Increasing Orders With an Extra Offer

Here are at  seven good offers to choose from when you want a customer to increase the size of an order.

1.        The good, better, best offer.  This highly successful offer is a well-known device.  You offer three versions of the same product or service.  So a book club, for instance, may offer a standard edition, an expensively bound version, and a signed, limited edition of the same book.  This choice allows the consumers, especially the irresolute, to enter into the fun of things by deciding which of the three they really want, rather than rejecting the product altogether.

2.        The deluxe offer. This was probably the same offer you give customers a chance to upgrade their offer with a gilt edged, weatherbound book, or a subscription for twenty-four months rather than twelve.  It doesn’t cost much at all to implement. just add a box to your order form, or tell your telemarketers to suggest the “deluxe” version.  It’s not even necessary to devote any selling space in your brochure or letter.  The momentum that has carried  your customers from envelope to order form will continue to work for you and will often lead them into upgrading their order.

3.        Add-on offer.  Here again, all you need do is add a suggestion in the form of a checkoff box in the order form. just ask the customer to buy something else after she’s bought the chief product or service.  It does help if the add-on has some association with the main product.  Suggest a binder to hold the year’s supply of newslet­ters, a software program to go with the computer, or leather soap for the expensive attache case.

4.        Another product offer. The multi product or multi service offer’s greatest manifestation is the catalogue, but many successful ad campaigns have been built around a multi product effort.  The laundry list of book remainders, hardware items, or close-out clothing can have the customer frantically adding to the original order.  Try to avoid slight variations of the same product; they can make selection difficult.

5.        Piggyback offer.  This is a more subtle approach to the multi product offer.  Make one product the hero of your ad or mailing but offer another product as well, perhaps in a flier along with your mailing or in a box in your ad.  It doesn’t even have to have a connection with the main product.  Offer it as an inventory clear­ance or a “buyer’s special” or “anniversary sale.” It should be at a discount, though.  You’ll be surprised how much it can make the consumer like you.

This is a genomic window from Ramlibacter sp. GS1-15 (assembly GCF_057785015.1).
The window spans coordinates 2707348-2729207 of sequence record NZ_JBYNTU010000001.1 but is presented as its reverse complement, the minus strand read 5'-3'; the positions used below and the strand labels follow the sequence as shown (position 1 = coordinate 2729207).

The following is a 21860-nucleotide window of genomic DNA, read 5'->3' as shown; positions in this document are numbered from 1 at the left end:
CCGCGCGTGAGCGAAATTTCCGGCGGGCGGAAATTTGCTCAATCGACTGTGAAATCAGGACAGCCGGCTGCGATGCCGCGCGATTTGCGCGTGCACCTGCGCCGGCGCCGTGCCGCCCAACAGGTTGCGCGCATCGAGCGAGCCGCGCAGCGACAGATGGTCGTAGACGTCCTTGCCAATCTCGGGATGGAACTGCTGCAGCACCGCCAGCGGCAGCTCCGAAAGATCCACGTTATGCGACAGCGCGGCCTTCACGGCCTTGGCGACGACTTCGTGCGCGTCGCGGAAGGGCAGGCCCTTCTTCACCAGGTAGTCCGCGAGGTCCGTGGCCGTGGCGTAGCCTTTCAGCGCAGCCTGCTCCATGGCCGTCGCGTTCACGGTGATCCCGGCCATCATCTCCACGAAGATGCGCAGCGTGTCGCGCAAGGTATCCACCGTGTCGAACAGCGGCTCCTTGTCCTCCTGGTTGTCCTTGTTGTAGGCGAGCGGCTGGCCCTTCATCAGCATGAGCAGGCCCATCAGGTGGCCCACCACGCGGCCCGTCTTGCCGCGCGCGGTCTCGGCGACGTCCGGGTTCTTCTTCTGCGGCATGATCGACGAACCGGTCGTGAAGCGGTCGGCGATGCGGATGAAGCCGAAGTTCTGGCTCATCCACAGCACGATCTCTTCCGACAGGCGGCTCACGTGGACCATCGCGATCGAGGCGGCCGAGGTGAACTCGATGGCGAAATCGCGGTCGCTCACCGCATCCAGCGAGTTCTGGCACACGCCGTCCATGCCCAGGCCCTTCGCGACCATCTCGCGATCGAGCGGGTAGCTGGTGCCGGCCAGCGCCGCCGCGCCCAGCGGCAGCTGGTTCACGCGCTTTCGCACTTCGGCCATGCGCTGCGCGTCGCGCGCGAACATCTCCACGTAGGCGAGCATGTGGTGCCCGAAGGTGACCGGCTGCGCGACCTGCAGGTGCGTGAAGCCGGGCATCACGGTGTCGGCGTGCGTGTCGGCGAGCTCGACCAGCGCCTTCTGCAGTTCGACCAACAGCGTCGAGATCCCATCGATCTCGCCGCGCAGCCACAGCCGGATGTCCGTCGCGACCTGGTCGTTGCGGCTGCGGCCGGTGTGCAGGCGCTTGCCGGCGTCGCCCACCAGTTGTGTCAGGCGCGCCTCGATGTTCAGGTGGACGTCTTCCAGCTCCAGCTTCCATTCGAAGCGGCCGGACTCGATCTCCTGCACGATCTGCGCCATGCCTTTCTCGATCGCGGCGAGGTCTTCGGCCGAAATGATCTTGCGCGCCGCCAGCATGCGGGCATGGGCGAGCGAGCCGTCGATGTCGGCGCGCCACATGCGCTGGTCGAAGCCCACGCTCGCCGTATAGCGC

6.        Extension offer.  While the customer’s wallet is out, suggest an additional purchase linked to the original one.  Another book by the same author, a gift subscription to the same periodical, a longer subscription period, the lady’s watch in addition to the man’s.  A successful haberdashery has a thriving accessory counter.  Consider the back of your brochure or the flap of your business reply envelope as your accessory counter.

7.        Bounce-back offer. You’ve spent a lot of money to reach the customer and a great deal more to make the sale.  Now s the opportunity to make another sale, when the purchased item is in hand.  Enclose a rebate coupon along with a mini-catalogue tucked  in the set of luggage.  Offer a set of bookshelves to the buyer of a set of volumes.  Or a monographed eyeglass case to the customer who’s just purchased expensive sunglasses.  In fact, the bounce back offer can be extended indefinitely to get as much mileage as possible out of the original purchase.

Brian – http://www.marketing.org.au (Check out the worlds biggest online marketing glosary while you are there – and make a link)

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